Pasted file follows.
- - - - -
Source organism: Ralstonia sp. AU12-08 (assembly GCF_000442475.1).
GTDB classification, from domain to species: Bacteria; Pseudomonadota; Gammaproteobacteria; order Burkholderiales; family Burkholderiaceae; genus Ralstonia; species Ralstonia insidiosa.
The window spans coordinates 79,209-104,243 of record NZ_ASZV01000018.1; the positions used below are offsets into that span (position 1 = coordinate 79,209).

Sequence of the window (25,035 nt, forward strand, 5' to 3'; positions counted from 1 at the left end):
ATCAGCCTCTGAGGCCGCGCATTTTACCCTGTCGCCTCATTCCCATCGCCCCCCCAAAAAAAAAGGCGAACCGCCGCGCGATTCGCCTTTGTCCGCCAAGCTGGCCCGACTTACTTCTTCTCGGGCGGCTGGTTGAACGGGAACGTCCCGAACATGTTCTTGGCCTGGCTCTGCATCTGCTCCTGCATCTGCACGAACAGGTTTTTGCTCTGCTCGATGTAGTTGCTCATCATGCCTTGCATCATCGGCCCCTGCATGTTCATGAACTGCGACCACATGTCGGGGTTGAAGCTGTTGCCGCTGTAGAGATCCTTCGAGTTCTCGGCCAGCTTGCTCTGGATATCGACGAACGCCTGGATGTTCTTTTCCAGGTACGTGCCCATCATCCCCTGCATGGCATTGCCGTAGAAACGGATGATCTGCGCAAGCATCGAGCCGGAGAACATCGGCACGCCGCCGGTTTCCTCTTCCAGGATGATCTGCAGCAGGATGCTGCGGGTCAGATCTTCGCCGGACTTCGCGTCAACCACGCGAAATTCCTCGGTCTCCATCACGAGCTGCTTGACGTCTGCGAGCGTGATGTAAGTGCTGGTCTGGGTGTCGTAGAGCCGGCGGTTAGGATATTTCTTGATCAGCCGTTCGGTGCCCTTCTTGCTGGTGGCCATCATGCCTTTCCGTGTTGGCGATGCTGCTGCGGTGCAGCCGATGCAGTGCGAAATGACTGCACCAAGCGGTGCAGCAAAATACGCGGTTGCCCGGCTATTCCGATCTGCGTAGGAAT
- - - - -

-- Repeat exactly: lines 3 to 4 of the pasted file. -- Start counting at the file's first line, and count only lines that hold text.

The window spans coordinates 79,209-104,243 of record NZ_ASZV01000018.1; the positions used below are offsets into that span (position 1 = coordinate 79,209).

Sequence of the window (25,035 nt, forward strand, 5' to 3'; positions counted from 1 at the left end):